A popular revolution in Egypt has captivated the world this week, showing us what healthy anger looks like. Today, ordinary people have forced their president to resign, and won a fresh start for their country. They have gathered for 18 days and nights in the public squares, chanting and sharing food, certain of very little but their own yearnings. The moment was convened on Facebook.
The people did not need anger management; they needed to find a strong voice.
Anger is a frightening emotion, because it can degenerate into malice, bitterness, and violence. We have seen relatively little of that among protestors for democracy in Cairo, in these past weeks. Not that the emotion captured on video wasn’t intense; but this was anger focused like a laser, on a benign social goal. Surprisingly little name calling, or seeking external blame for their nation’s troubles: instead, the chants and signs were about Egypt, and calling – loudly and often – for the president to just leave. Focused, benign, carefully aimed anger is a powerful tool for change, at the scale of governments and at the scale of our own lives. This is a day for celebration, and not just because the outcome of the protests fulfills the hopes of Egyptian people, but because it shows the world that we humans can be angry without leaving wounds; we can choose to use our anger well.
Mindfulness is the mindset of careful attention to the moment, and to the people with whom we share it. It trumped impulsive, menacing anger, this week. The moment began with a post on Facebook by a serious looking young professional working for Google named Wael Ghonim, calling people to rally in Tahrir Square on January 25. He was detained by his government 12 days for his troubles, but the genie was already out of the bottle. When he was released and interviewed, he shed public tears for those who had died in this struggle, atypical for men of an earlier era, in a conservative culture. The public was galvanized. When asked about who inspired him in his actions, he named Mark Zuckerberg, founder of Facebook, and Ghandi, spiritual leader of India whose career embodied nonviolent revolution. The other charismatic individual in the midst of the revolution was Nobel Peace laureate Mohammed ElBaradei. Mindfulness means awareness of danger, and bearing witness, even when doing so is dangerous. Anger made it necessary. Facebook made it possible. This is already being called the “internet revolution” by websites like integralthinkers.com. It suggests that the use of Facebook shaped this drama because the medium itself embodies the form of leadership most needed in Cairo this week, empowering ordinary people with shared goals but very little power, to combine and change the world for the better.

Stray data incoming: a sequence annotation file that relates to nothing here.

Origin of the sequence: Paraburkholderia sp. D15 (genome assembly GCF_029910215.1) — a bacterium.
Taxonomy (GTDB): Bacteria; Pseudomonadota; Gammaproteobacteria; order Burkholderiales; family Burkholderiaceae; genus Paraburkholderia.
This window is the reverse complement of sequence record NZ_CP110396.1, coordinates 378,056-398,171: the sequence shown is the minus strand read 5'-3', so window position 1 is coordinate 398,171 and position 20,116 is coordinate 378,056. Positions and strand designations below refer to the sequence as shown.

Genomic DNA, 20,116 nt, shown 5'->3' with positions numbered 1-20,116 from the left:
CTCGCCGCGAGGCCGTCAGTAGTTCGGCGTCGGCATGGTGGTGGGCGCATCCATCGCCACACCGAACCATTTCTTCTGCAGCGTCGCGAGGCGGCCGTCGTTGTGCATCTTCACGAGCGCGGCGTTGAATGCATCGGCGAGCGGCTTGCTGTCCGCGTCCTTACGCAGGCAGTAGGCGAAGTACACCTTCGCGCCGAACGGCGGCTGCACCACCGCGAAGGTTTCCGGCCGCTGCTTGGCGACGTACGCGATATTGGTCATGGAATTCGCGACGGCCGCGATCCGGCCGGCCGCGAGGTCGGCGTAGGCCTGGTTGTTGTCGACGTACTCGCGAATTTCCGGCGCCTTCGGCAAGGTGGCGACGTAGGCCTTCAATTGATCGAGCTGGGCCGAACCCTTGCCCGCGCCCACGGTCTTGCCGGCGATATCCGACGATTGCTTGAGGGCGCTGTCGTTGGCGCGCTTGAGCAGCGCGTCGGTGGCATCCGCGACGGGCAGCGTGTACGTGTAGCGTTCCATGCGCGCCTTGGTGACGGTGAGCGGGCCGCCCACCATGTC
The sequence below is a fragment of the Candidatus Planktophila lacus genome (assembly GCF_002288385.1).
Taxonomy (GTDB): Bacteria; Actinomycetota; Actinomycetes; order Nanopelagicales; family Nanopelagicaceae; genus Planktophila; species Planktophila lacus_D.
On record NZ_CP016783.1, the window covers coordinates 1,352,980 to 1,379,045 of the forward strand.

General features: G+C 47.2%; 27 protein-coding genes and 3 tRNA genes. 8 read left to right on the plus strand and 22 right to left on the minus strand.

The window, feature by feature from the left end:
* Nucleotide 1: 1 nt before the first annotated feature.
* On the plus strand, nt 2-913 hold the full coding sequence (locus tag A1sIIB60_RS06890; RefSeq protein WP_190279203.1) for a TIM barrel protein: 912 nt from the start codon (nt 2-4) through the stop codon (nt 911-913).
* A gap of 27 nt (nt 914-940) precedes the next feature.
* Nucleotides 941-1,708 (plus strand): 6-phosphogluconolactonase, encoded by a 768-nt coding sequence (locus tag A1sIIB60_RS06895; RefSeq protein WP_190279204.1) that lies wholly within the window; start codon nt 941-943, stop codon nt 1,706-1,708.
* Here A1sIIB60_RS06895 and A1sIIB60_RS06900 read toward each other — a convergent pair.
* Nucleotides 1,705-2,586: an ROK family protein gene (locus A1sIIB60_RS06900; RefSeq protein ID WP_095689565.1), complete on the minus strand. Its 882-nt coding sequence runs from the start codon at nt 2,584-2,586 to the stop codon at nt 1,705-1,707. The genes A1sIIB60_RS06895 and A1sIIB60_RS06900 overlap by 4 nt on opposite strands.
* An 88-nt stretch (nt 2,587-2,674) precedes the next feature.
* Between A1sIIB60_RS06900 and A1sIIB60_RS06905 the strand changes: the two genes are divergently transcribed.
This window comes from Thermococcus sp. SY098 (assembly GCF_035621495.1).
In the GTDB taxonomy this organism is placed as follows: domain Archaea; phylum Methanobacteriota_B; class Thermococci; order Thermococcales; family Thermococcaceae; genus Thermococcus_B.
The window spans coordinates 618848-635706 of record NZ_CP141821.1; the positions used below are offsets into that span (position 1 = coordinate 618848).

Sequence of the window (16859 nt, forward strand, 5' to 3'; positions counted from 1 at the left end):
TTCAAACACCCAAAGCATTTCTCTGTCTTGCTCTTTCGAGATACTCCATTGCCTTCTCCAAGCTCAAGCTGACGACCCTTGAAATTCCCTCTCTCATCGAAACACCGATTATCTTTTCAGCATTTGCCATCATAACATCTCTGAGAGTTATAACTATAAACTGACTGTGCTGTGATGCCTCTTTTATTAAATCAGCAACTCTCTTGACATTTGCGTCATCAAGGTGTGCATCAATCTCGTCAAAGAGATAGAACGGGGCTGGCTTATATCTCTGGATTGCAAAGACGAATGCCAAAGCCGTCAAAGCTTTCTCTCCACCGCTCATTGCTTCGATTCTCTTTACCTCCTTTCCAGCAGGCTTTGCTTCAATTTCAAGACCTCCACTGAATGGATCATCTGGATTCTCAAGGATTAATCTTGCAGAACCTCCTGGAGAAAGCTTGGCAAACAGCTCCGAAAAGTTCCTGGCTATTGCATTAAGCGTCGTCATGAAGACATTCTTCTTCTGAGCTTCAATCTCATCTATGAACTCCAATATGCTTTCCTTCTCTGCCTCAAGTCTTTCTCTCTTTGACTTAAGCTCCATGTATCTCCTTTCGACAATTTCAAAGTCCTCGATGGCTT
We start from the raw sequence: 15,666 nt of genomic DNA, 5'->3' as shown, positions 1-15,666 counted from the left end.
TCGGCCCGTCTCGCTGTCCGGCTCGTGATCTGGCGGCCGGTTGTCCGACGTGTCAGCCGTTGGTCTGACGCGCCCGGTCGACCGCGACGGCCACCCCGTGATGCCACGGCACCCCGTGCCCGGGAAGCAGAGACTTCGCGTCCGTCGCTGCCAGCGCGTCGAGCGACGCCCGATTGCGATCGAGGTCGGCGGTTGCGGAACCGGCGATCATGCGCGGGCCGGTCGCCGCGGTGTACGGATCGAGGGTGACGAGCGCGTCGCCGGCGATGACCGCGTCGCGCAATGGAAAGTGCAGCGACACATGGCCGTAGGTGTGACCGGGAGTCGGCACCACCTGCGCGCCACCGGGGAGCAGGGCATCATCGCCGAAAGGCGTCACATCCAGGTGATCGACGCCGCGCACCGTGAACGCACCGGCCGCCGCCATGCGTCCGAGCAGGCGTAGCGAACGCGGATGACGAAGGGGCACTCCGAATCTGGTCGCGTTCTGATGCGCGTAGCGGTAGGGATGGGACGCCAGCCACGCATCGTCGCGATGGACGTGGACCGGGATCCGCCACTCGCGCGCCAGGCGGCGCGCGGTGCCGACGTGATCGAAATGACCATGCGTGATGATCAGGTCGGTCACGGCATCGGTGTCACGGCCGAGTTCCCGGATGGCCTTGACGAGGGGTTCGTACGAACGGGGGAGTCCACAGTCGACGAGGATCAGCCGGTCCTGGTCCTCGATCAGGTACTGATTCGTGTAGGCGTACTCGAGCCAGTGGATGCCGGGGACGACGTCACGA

When the celebration is over, the uncertain journey of creating something new in Egypt will begin. When the adrenalin rush of our anger abates, and the clear focus of anger is gone, life gets messy. May the habit of mindfulness stick, and with it, the image of gentle anger, well spent.